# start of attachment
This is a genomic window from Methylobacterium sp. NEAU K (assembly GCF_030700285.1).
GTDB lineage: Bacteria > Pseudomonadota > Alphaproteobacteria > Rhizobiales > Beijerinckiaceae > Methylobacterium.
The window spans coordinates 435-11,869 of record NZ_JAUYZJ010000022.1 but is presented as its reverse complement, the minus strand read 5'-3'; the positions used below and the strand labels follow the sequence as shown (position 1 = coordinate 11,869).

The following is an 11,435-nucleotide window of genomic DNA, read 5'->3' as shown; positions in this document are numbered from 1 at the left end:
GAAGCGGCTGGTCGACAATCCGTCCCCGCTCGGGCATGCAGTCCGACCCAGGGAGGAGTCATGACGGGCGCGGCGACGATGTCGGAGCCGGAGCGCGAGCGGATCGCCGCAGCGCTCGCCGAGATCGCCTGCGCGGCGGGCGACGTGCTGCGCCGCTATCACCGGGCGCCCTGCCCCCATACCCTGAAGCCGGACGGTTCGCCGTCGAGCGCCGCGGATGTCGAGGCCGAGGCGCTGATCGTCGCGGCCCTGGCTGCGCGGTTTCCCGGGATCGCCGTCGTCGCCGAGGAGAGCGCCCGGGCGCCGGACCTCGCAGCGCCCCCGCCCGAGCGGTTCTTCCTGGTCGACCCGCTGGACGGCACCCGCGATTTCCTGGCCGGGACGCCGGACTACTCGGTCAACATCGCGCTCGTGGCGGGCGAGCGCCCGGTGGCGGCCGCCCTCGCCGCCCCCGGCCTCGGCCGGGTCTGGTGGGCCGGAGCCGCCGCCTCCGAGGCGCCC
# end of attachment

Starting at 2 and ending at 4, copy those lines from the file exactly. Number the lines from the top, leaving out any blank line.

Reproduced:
GTDB lineage: Bacteria > Pseudomonadota > Alphaproteobacteria > Rhizobiales > Beijerinckiaceae > Methylobacterium.
The window spans coordinates 435-11,869 of record NZ_JAUYZJ010000022.1 but is presented as its reverse complement, the minus strand read 5'-3'; the positions used below and the strand labels follow the sequence as shown (position 1 = coordinate 11,869).

The following is an 11,435-nucleotide window of genomic DNA, read 5'->3' as shown; positions in this document are numbered from 1 at the left end: